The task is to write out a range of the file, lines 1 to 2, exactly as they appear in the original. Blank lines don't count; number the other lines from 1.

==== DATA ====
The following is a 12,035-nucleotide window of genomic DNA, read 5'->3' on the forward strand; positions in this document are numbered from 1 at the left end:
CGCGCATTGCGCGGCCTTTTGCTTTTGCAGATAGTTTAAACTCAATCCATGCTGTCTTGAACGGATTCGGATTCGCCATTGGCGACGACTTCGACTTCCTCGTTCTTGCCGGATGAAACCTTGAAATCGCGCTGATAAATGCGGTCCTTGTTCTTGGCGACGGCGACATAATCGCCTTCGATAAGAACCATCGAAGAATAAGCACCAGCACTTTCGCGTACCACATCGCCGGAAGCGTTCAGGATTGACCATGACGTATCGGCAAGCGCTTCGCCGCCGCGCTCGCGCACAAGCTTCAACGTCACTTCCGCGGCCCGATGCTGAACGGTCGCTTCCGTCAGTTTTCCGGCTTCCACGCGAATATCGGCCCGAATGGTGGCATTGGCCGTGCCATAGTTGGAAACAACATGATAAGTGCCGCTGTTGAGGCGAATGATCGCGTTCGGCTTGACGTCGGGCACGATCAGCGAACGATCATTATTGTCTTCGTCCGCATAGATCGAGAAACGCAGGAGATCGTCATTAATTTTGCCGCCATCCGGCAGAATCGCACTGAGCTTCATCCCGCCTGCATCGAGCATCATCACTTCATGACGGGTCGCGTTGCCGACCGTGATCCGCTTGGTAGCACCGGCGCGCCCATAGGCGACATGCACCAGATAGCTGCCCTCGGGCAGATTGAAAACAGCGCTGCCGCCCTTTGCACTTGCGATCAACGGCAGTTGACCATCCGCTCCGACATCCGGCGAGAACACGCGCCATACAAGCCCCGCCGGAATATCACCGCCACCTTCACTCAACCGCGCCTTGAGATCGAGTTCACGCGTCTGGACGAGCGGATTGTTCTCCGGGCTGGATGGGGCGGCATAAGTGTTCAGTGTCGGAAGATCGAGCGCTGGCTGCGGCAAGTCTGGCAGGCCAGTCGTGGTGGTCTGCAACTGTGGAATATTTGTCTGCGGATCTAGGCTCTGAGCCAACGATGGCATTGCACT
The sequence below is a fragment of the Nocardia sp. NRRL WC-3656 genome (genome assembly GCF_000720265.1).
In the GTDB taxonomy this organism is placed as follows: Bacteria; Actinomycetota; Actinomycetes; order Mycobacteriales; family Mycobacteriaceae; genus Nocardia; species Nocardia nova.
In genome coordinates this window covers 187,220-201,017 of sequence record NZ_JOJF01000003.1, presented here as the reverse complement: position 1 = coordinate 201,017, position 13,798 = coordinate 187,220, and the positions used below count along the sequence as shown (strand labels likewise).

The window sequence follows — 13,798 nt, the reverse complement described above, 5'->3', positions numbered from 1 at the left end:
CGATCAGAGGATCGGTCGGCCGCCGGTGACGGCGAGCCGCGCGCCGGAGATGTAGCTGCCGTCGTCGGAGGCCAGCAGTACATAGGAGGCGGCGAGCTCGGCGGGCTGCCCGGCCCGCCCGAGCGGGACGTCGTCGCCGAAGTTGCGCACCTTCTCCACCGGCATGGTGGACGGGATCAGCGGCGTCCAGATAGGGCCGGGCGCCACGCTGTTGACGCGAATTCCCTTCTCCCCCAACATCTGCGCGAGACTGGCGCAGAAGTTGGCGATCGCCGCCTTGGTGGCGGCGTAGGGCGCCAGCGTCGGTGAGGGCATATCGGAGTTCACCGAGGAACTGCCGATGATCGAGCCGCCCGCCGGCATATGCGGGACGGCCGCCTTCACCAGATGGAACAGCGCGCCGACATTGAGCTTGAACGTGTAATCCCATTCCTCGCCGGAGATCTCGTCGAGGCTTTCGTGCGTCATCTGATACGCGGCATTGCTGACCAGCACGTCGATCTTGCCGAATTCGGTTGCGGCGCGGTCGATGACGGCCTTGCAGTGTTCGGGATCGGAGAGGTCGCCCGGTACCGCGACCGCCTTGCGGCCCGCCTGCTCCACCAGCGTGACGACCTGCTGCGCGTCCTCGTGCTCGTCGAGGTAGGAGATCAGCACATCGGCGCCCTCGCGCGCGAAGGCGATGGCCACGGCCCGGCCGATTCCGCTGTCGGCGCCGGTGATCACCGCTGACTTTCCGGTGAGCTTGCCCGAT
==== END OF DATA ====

The following is a 12,035-nucleotide window of genomic DNA, read 5'->3' on the forward strand; positions in this document are numbered from 1 at the left end:
CGCGCATTGCGCGGCCTTTTGCTTTTGCAGATAGTTTAAACTCAATCCATGCTGTCTTGAACGGATTCGGATTCGCCATTGGCGACGACTTCGACTTCCTCGTTCTTGCCGGATGAAACCTTGAAATCGCGCTGATAAATGCGGTCCTTGTTCTTGGCGACGGCGACATAATCGCCTTCGATAAGAACCATCGAAGAATAAGCACCAGCACTTTCGCGTACCACATCGCCGGAAGCGTTCAGGATTGACCATGACGTATCGGCAAGCGCTTCGCCGCCGCGCTCGCGCACAAGCTTCAACGTCACTTCCGCGGCCCGATGCTGAACGGTCGCTTCCGTCAGTTTTCCGGCTTCCACGCGAATATCGGCCCGAATGGTGGCATTGGCCGTGCCATAGTTGGAAACAACATGATAAGTGCCGCTGTTGAGGCGAATGATCGCGTTCGGCTTGACGTCGGGCACGATCAGCGAACGATCATTATTGTCTTCGTCCGCATAGATCGAGAAACGCAGGAGATCGTCATTAATTTTGCCGCCATCCGGCAGAATCGCACTGAGCTTCATCCCGCCTGCATCGAGCATCATCACTTCATGACGGGTCGCGTTGCCGACCGTGATCCGCTTGGTAGCACCGGCGCGCCCATAGGCGACATGCACCAGATAGCTGCCCTCGGGCAGATTGAAAACAGCGCTGCCGCCCTTTGCACTTGCGATCAACGGCAGTTGACCATCCGCTCCGACATCCGGCGAGAACACGCGCCATACAAGCCCCGCCGGAATATCACCGCCACCTTCACTCAACCGCGCCTTGAGATCGAGTTCACGCGTCTGGACGAGCGGATTGTTCTCCGGGCTGGATGGGGCGGCATAAGTGTTCAGTGTCGGAAGATCGAGCGCTGGCTGCGGCAAGTCTGGCAGGCCAGTCGTGGTGGTCTGCAACTGTGGAATATTTGTCTGCGGATCTAGGCTCTGAGCCAACGATGGCATTGCACT